From planning to design to construction, the utility uses its integrated system to manage all the events that take place in the lifecycle of infrastructure assets. For instance, when the organization needs to replace an aging section of water utility pipe, engineers create construction plans for the project, determine which residents must be notified, and schedule the project. Once field staff replaces the pipe, engineers add relevant as-built information and register the project as complete-all within a single software environment.
“Autodesk Topobase provides a tool and interface for professional users to access all the data within Oracle Spatial,” Biedermann said. “They don’t need any database expertise. Using Autodesk Map 3D, they work with the data in a classic CAD environment that includes all the geospatial visualization and analysis capabilities they need.”
After implementing its integrated system, Stadtwerke Augsburg realized that employees without engineering expertise, such as customer service agents, managers, and field crews, would benefit from ready access to the asset and spatial information. The utility turned to Autodesk MapGuide to make the data available over the Internet on dynamic, intelligent maps.
“Previously, customer service agents needed over 30 minutes to answer asset location-related questions for customers, but now it takes less than a minute,” Biedermann said. “With Topobase and Oracle Spatial, we no longer have to maintain multiple data sets, and we have reduced the risk of data entry errors.”
The Topobase system has also been used at Industrielle Werke Basel, which delivers electricity, natural gas, drinking water, district heating, and telecommunications services to businesses and residents in Basel, Switzerland, and to 27 communities in four other districts. Each of these services requires an extensive network of infrastructure, such as pipes, transformers, wires, and pumping stations.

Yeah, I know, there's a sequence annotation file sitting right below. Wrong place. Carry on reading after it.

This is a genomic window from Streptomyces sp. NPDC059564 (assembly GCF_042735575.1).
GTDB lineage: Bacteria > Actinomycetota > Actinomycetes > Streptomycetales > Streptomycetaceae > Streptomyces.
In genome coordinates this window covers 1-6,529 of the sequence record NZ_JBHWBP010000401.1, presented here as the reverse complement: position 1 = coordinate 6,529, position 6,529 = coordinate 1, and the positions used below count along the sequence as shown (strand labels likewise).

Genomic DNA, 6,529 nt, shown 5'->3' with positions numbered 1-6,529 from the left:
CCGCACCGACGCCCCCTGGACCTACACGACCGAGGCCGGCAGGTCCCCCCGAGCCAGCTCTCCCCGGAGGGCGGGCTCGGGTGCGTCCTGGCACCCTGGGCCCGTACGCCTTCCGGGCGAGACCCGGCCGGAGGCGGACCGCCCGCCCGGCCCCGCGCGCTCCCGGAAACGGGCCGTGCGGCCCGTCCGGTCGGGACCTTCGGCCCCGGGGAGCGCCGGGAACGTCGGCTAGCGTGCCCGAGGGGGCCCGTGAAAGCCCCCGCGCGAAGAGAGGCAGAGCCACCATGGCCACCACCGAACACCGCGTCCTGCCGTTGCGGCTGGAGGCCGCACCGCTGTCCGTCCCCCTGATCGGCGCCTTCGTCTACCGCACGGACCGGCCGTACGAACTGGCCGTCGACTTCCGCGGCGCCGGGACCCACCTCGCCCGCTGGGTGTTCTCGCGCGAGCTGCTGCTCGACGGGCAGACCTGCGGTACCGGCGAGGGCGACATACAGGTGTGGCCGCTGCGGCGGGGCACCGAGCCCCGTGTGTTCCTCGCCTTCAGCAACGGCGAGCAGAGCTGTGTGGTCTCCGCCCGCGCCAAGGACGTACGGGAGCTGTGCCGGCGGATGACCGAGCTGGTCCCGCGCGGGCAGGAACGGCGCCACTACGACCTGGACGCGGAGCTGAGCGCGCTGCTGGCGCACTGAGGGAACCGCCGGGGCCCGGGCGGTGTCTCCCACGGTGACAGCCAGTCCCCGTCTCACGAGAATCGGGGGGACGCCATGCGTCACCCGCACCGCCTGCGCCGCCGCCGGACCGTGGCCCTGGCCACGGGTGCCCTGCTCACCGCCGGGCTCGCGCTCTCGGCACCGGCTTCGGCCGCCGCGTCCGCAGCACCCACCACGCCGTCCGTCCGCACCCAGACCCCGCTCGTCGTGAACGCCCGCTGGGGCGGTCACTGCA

IWB uses Autodesk Topobase to manage network data. The software serves as the interface for all spatial and CAD data management processes. For instance, the water module includes workflows that help IWB employees enter complete maintenance schedule information whenever they add new water assets, such as pipes or hydrants. This helps to ensure the quality of the data while streamlining the process for employees.
IWB’s Topobase-centered system stores asset data within an Oracle database. IWB makes that stored data available to employees over the company’s intranet using Autodesk MapGuide. Employees without CAD or GIS experience select the information they need, and MapGuide displays it on an easy-to-read map. When a contractor needs to find a water connection, IWB customer service agents are able to provide the information almost instantly on maps that blend spatial data with data integrated from IWB’s SAP business systems.
“Our people work more independently and effectively because they can find the information they need themselves,” said Michael Berteld, IWB Documentation Manager. “We are able to forecast and budget for maintenance more proactively too. For example, our planners can instantly see where older pipes and wires are located and when they should be replaced.”
The system has helped IWB save time and money while operating more effectively.
Using Topobase's topology and network analysis capabilities, utilities can streamline operations management.
“We now maintain our water and gas documentation in half the time and with two-thirds of the resources required before implementing Autodesk Topobase,” Berteld said.
For more information on Autodesk Topobase, visit: http://www.autodesk.com/topobase.